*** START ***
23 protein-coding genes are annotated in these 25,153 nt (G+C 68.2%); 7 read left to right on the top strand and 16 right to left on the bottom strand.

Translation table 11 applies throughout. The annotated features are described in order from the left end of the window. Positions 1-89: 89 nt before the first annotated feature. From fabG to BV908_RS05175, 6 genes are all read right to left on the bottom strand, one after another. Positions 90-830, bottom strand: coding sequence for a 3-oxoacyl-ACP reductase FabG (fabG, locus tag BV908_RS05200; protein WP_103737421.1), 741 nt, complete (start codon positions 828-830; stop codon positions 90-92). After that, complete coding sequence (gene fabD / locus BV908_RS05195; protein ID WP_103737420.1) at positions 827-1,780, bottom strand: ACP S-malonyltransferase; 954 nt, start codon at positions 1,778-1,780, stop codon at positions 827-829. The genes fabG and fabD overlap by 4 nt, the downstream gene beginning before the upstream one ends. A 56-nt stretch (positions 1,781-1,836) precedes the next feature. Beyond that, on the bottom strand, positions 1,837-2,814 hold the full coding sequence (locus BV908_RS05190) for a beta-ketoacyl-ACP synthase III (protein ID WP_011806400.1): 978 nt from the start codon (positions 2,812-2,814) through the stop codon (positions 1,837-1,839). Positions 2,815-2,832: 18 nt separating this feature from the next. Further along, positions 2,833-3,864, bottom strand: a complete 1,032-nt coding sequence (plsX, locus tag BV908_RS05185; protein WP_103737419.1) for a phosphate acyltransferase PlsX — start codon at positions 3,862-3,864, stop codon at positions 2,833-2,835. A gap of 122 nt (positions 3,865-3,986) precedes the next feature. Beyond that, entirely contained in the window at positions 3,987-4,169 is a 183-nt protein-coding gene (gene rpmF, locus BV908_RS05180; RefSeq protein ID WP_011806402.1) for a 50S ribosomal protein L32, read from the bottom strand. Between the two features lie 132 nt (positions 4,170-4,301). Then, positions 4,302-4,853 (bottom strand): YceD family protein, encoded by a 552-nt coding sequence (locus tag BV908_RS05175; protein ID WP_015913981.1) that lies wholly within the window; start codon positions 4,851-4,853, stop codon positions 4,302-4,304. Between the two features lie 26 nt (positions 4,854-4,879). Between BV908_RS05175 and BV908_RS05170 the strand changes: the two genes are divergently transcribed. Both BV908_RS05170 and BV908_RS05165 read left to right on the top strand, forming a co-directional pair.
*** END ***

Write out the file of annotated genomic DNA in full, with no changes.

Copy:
23 protein-coding genes are annotated in these 25,153 nt (G+C 68.2%); 7 read left to right on the top strand and 16 right to left on the bottom strand.

Translation table 11 applies throughout. The annotated features are described in order from the left end of the window. Positions 1-89: 89 nt before the first annotated feature. From fabG to BV908_RS05175, 6 genes are all read right to left on the bottom strand, one after another. Positions 90-830, bottom strand: coding sequence for a 3-oxoacyl-ACP reductase FabG (fabG, locus tag BV908_RS05200; protein WP_103737421.1), 741 nt, complete (start codon positions 828-830; stop codon positions 90-92). After that, complete coding sequence (gene fabD / locus BV908_RS05195; protein ID WP_103737420.1) at positions 827-1,780, bottom strand: ACP S-malonyltransferase; 954 nt, start codon at positions 1,778-1,780, stop codon at positions 827-829. The genes fabG and fabD overlap by 4 nt, the downstream gene beginning before the upstream one ends. A 56-nt stretch (positions 1,781-1,836) precedes the next feature. Beyond that, on the bottom strand, positions 1,837-2,814 hold the full coding sequence (locus BV908_RS05190) for a beta-ketoacyl-ACP synthase III (protein ID WP_011806400.1): 978 nt from the start codon (positions 2,812-2,814) through the stop codon (positions 1,837-1,839). Positions 2,815-2,832: 18 nt separating this feature from the next. Further along, positions 2,833-3,864, bottom strand: a complete 1,032-nt coding sequence (plsX, locus tag BV908_RS05185; protein WP_103737419.1) for a phosphate acyltransferase PlsX — start codon at positions 3,862-3,864, stop codon at positions 2,833-2,835. A gap of 122 nt (positions 3,865-3,986) precedes the next feature. Beyond that, entirely contained in the window at positions 3,987-4,169 is a 183-nt protein-coding gene (gene rpmF, locus BV908_RS05180; RefSeq protein ID WP_011806402.1) for a 50S ribosomal protein L32, read from the bottom strand. Between the two features lie 132 nt (positions 4,170-4,301). Then, positions 4,302-4,853 (bottom strand): YceD family protein, encoded by a 552-nt coding sequence (locus tag BV908_RS05175; protein ID WP_015913981.1) that lies wholly within the window; start codon positions 4,851-4,853, stop codon positions 4,302-4,304. Between the two features lie 26 nt (positions 4,854-4,879). Between BV908_RS05175 and BV908_RS05170 the strand changes: the two genes are divergently transcribed. Both BV908_RS05170 and BV908_RS05165 read left to right on the top strand, forming a co-directional pair.